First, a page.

What we do know is that the end result is a quite beautiful, if vaguely distant and hard to connect to recording. The sounds both musicians make are subtle, often very quiet, often hiding amongst the grey hum of traffic, the blur of the city. Ages’ electronics are of the elemental, feedback end of things, gentle whistles, tightly controlled screeches. Rodrigues’ viola sounds aren’t a million miles away, again suggesting he played along to Fages’ lead, focussing on brief high pitched tones and textural scrapes. Its all very tentative however, and fragile in form, as the instrumental sounds often slip away from earshot into the background detritus, or pitch themselves so close that it shard to tell them apart in the first place. Cru is a very delicate, beautiful and yet resolutely mysterious work. The long silences give the music a feeling of fracture, of decentred imbalance, as the recording environment seems to take precedence over the musicians’ contributions, a feeling of distance and thinking too hard about how it is all put together only makes it all feel stranger still. Its a fascinating and rewarding listen though, and one I recommend you don’t let slip past unnoticed. Richard Pinnell (The Watchful Ear)
[…] E ei-las a florescerem na parceria entre Ferran Fages e Ernesto Rodrigues, “Cru”. Com insistente uso de “field recordings” (“vemos” um dia de chuva, com comboios e automóveis a passar abrindo um rasgo de água), entramos em pleno domínio da “sound art”. Os processos são improvisacionais, mas neste CD os habituais padrões da música improvisada desaparecem. Somos absorvidos pela esfera do som, aquela imaginada por Giacinto Scelsi. Percebemos que há música já antes da música propriamente dita. Rui Eduardo Paes (Jazz.pt)
A composite of environmental sounds, electronics, and viola, recorded in Barcelona, Spain and Lisbon, Portugal from intrepid audio explorers Ferran Fages and Ernesto Rodrigues, the single long work taking the listener on a theoretical journey of transparent traffic, squealing wheels and indeterminate location, engrossing in its detail and the mystery it presents. Squidco
It seems to me that the current ethos in improvisation - mind you, in a certain part of improvised music that is seemingly dominated by the Erstwhile roster - is blurring consciously the line between music that is improvised or composed (as you know by now, some composers still practice open, indeterminate forms of composition) and environmental sounds that are accidental or the conscious result of the musician(s)' desire to record them - to the point that the (untrained?) ear, left on its own, may perceive music in what may actually be a "random" noise and consider part of the field recording sounds that may actually come from the musician(s).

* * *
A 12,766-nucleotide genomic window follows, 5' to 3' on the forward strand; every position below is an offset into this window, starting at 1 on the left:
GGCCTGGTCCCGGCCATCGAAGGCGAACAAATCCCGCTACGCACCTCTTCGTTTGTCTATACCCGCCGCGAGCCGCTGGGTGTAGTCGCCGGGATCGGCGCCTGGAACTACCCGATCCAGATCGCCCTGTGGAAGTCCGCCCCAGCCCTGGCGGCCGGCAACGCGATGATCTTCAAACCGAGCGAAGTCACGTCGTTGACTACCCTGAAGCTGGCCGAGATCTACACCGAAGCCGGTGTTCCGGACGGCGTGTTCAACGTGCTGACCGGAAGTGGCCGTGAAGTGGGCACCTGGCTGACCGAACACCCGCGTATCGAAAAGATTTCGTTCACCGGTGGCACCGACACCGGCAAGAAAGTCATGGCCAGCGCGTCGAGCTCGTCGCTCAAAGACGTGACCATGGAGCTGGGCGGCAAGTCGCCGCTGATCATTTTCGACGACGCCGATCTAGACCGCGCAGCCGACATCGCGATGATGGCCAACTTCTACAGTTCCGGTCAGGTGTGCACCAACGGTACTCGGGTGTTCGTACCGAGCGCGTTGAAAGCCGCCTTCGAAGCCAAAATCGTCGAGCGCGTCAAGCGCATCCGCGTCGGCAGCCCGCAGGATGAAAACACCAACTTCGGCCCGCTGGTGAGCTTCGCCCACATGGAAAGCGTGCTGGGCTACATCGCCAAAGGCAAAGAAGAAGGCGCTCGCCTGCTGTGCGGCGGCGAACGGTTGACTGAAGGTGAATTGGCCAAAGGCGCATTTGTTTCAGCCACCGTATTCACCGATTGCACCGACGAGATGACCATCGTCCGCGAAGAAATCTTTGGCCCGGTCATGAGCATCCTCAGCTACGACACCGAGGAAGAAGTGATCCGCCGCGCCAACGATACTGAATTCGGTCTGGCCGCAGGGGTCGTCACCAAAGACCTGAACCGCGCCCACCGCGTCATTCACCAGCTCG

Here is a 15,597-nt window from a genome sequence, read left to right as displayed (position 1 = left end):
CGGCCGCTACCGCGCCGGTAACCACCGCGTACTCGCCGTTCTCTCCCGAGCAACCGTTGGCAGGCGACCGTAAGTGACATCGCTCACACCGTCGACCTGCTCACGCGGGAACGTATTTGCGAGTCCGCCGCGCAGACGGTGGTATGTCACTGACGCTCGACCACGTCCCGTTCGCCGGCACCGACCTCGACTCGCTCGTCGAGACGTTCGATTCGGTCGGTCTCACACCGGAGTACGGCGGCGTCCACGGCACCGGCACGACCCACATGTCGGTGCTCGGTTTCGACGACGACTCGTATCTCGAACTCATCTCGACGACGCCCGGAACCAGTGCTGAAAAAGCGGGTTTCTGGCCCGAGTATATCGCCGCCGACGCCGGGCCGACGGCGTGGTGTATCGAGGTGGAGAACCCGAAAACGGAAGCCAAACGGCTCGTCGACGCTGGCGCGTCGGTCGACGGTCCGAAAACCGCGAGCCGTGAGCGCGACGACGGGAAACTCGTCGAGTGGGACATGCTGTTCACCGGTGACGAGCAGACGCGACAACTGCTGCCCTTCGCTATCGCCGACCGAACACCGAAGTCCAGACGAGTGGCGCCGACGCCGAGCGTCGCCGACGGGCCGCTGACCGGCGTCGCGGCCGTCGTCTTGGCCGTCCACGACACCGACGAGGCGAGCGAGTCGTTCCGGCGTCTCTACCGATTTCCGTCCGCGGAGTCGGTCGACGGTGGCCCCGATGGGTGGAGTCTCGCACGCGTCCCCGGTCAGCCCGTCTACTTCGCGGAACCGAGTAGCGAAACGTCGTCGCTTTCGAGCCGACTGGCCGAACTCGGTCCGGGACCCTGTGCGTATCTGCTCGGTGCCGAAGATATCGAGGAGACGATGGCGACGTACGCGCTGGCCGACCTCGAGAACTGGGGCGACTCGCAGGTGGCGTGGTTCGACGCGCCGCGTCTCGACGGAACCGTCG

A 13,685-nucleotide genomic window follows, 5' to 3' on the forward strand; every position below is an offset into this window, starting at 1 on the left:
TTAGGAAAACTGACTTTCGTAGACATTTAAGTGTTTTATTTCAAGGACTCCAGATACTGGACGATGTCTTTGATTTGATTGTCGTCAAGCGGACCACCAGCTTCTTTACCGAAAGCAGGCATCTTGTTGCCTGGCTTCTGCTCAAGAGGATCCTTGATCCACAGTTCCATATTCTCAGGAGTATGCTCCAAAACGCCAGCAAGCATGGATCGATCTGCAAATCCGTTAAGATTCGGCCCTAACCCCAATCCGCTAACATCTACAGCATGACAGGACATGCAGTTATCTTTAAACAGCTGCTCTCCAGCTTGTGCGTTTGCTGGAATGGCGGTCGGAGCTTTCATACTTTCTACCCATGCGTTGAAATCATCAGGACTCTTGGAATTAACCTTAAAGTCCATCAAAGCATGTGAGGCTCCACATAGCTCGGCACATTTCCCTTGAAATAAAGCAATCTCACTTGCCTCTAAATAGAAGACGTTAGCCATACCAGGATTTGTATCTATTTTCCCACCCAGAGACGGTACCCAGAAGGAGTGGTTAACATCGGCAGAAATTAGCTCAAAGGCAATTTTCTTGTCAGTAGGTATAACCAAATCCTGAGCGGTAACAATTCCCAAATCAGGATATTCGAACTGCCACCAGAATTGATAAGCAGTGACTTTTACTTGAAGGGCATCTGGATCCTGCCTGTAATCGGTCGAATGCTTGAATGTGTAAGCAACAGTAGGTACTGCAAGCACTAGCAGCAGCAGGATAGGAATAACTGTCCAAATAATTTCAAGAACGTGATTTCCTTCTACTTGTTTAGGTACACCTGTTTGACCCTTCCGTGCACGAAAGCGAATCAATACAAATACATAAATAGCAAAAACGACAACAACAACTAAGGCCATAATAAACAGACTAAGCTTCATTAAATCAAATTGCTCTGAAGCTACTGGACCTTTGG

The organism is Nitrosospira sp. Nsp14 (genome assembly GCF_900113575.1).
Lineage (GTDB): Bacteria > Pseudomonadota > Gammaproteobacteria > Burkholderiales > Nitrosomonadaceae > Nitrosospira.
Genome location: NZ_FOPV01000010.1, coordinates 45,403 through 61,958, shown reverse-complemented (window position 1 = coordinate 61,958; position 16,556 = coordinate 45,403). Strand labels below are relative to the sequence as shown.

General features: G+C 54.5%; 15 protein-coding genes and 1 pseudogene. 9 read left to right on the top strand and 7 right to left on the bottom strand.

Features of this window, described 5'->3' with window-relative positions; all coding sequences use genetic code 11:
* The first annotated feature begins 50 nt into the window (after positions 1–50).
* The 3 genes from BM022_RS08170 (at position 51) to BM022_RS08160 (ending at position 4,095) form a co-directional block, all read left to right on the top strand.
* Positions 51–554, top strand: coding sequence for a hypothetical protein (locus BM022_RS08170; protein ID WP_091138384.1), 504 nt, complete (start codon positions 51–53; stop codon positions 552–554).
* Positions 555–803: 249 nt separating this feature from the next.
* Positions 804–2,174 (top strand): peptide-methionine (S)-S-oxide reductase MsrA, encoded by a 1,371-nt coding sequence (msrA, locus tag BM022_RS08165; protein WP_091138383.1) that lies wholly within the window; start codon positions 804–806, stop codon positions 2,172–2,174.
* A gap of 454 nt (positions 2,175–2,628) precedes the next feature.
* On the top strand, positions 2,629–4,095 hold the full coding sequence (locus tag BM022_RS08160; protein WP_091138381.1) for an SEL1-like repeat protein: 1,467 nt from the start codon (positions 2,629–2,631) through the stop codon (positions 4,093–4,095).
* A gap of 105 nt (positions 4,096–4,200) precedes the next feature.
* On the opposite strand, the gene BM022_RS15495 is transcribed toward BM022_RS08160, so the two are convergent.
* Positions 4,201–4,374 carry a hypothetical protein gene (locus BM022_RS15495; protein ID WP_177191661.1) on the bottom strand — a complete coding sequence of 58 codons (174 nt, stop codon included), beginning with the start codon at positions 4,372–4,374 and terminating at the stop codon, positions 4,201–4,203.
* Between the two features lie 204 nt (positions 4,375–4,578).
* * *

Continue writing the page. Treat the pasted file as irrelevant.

Cage would be proud - and some of the followers of the EAI scene (or what is still being called as such) may notice with some disappointment that certain improvisers have started rejecting actual interplay, by overlaying, pasting together - in the space of an album, of course - what are in fact solo improvisations. Luciano Maggiore & Enrico Malatesta's talabalacco is one such example, but the approach seems to shine more on cru.
Richard Pinnell suggests that Ernesto Rodrigues, being the second to record himself, has listened to Ferran Fages and places his sounds in response to the first improvisation. Therefore, no accidental fooling around. In spite of what the title might suggest, cru is - unless if you are new to this kind of music - definitely not "crude", far from raw. Some of what you and I can hear here may also be heard in just about any urban environment, but, listening to this here and now, you can notice the beauty in what otherwise comes and goes for various purposes. This kind of spirit that this kind of music has brought - thanks to Cage, mind you - may be synthesized in this little epiphanic story (just a few days after I had first listened - or tried to listen - to the uncompromising Weather Sky by Rowe and Nakamura):
Part of my nearly daily routine is going to the supermarket in the area closest to my home (my city is renowned for its number of supermarkets and hypermarkets per capita...) and grabbing some pastry product from there, as they are cheaper than in the actual pastries from the very same area. I often eat right away, at the exit, but sometimes I cross hastily the one-way street and sit on one of the free benches in front of a long block of flats (Ceausescu-era, of course). From the block next to me I could hear the frequency of a vacuum cleaner. (I knew it was a vacuum cleaner several minutes after, when it was turned off.)
Music to my ears as it captured perfectly the spirit of the landscape: above the supermarket across the street, also seconded by rows of blocks of flats, the sky did not betray the sun, just the effects of the sunset - slowly moving yellow-dusty-golden clouds between which vapor trails (there's an airport not very far from the city) were also moving, slightly faster. For a while, before the disappearance of that vacuum cleaner sound, no traffic on this street, just the oceanic sound of very distant traffic. Everything was in its place. yigruzeltil (sputnik music)